The matter then resolves itself into the question whether the action concerned was a move. Infringement would be punishable by the Arbiter under Article 13 if the action was not a move but under Art. 7.4 if it was.

Someone may argue that, because castling in the circumstances described is "not allowed" it follows that such castling is not a "move". In my opinion the better view clearly is that it is a move but one that the Laws say is not allowed and hence illegal. All moves that are legal are so because they are not in contravention of the Laws and are thus allowed. An illegal move is one made in contravention of the Laws and, as such, is not allowed. Note also the use of other like expressions as in Art.3.1

I think it would be quite argumentative if castling is not castling because castling is not allowed. If the castling follows all constraints of article 3 it is castling. So the remainder is to determine if this attempted castling is an illegal move or an unlawful move. I think it should be an illegal move.



It is interesting to note that the term "is not allowed" appears also in Art 4.4.b that likewise relates to castling. That may explain its use in Art A4. The situation in Art. 4.4.b does not involve the execution of a move but relates to the consequences of touching a piece.

DJ
If you touch a piece and change your mind and move another, it is an unlawful move, but not an illegal move, so it will not lose the game if it was played in a Blitz game, and it is not predefined what will be the time penalty.

Just for your convenience, the "unlawful move" is my own definition that is not in any way part of Laws of Chess, but means a move that is not permitted by the laws, but is not an illegal move.

Vlad
11-08-2009, 06:51 PM
Playing recently in a lightning competition in one of Moscow chess clubs I had the following experience.

Before the competition started the arbiter told everybody that there are the following promotion rules which will be enforced. One should push a pawn from the 7-th to the 8-th and only after that replace it with a queen. If instead a pawn is just taken from the 7-th and the queen is placed on the 8-th then this action is deemed to be illegal and if claimed leads to the victory of the opponent. I was a bit shocked with this rule, I have never heard anything like that and I questioned it. A few people immediately replied that this rule is always being used in Moscow and that there are even cases when people lost standard games because of this rule. Well, I thought from now on I would just need to pay a little bit more attention to promotion.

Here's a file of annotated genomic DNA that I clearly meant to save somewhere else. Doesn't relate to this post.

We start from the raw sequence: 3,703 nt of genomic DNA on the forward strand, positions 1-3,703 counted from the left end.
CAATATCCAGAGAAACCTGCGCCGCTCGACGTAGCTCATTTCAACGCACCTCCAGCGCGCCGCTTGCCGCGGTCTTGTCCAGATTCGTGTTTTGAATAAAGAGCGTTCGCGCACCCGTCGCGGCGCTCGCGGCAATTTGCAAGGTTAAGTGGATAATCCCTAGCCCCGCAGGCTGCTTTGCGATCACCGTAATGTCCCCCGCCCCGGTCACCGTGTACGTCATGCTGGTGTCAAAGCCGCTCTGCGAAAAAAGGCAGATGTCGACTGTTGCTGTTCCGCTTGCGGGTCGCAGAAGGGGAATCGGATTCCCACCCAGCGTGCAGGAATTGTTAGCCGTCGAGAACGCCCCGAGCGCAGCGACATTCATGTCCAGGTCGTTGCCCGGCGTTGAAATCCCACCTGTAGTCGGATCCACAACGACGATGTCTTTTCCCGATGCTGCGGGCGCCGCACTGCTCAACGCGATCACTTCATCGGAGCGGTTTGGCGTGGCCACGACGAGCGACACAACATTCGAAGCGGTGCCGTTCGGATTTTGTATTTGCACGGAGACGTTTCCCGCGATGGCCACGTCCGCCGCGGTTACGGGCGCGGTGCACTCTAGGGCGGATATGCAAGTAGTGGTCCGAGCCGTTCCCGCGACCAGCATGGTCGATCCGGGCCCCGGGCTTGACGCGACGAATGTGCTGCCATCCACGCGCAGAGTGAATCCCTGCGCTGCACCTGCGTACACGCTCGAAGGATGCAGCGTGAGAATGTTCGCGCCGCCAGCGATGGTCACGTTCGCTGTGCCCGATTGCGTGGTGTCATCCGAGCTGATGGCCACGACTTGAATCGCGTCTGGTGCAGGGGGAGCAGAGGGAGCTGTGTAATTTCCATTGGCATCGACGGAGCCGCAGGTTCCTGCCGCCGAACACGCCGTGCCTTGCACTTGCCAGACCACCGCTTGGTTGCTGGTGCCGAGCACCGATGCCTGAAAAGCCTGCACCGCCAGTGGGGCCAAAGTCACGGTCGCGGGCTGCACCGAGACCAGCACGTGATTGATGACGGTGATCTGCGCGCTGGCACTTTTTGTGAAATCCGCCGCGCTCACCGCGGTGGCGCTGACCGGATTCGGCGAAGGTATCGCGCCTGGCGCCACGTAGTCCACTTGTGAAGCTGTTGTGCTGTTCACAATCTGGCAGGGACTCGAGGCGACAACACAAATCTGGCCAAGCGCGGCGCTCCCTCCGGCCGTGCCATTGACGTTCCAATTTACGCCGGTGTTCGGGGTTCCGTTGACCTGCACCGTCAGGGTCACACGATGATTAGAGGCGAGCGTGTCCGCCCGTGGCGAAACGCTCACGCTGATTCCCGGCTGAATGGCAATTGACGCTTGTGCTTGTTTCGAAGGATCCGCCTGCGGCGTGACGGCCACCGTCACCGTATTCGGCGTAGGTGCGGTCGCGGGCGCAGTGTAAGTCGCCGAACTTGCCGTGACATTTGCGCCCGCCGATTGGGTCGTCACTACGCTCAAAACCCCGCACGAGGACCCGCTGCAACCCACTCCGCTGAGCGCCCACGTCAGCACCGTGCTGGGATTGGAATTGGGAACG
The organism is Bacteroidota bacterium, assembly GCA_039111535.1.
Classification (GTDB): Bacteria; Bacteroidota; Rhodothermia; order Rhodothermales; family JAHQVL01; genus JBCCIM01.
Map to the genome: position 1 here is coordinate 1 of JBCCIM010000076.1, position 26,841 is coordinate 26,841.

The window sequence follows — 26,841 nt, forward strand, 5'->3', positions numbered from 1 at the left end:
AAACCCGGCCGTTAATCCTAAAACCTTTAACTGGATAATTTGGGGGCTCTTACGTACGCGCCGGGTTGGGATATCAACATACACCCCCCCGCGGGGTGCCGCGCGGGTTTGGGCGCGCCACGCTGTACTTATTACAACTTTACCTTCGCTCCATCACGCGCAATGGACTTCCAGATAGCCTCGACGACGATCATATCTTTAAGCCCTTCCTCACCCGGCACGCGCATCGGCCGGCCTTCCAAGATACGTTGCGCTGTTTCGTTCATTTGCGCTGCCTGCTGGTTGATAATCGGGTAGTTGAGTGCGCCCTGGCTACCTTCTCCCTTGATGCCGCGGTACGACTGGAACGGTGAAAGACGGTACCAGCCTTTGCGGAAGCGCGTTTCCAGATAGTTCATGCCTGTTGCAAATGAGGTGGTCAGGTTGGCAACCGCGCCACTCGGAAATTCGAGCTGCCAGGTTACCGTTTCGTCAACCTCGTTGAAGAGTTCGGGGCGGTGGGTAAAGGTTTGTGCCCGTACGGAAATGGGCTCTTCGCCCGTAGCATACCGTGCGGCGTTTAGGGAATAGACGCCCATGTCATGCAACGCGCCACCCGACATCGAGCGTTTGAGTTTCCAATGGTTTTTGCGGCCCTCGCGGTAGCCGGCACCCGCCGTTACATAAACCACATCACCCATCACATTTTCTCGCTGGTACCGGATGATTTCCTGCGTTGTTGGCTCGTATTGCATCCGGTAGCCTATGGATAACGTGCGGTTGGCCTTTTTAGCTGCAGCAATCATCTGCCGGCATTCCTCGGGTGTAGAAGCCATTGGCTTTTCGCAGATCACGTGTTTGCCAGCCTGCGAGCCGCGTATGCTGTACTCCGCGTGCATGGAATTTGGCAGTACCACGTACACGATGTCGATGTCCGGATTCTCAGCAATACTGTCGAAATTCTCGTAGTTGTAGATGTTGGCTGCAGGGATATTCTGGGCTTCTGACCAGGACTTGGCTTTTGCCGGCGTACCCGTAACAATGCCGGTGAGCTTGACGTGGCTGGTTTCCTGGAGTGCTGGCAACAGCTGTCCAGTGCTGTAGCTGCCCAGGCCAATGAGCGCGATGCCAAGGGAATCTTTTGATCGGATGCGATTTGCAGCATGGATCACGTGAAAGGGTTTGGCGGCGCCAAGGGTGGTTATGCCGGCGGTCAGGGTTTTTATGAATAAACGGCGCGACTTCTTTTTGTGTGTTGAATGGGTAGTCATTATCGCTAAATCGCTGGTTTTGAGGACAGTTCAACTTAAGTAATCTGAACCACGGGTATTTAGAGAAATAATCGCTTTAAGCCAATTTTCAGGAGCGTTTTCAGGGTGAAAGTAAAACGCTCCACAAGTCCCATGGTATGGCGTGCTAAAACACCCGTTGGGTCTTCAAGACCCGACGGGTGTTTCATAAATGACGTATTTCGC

In the second round I got hopeless position. The opponent had a huge material advantage and he was about to promote a queen. To my amusement he did it in "illegal" way described above. I immediately claimed it and arbiter said something like "you see, you even use it!"

A few minutes later some people suddenly started arguing with the arbiter about this rule. After about 30 minutes the arbiter finally appeared from his room and said that the result of our game is a draw and that from now on this action is not illegal anymore. :lol:

Kevin Bonham
11-08-2009, 09:03 PM
One should push a pawn from the 7-th to the 8-th and only after that replace it with a queen. If instead a pawn is just taken from the 7-th and the queen is placed on the 8-th then this action is deemed to be illegal and if claimed leads to the victory of the opponent.

Interesting.


When a pawn reaches the rank furthest from its starting position it must be exchanged as part of the same move on the same square for a new queen, rook, bishop or knight of the same colour. The player’s choice is not restricted to pieces that have been captured previously. This exchange of a pawn for another piece is called ‘promotion’ and the effect of the new piece is immediate.

This does seem to suggest that a pawn must actually land on the square (otherwise it hasn't reached it) and that the exchange must occur on that square (which can't happen if the pawn never got there). But it amazes me that it would be enforced when the meaning of the move is clear enough.

Jesper Norgaard
13-08-2009, 04:35 PM
Playing recently in a lightning competition in one of Moscow chess clubs I had the following experience.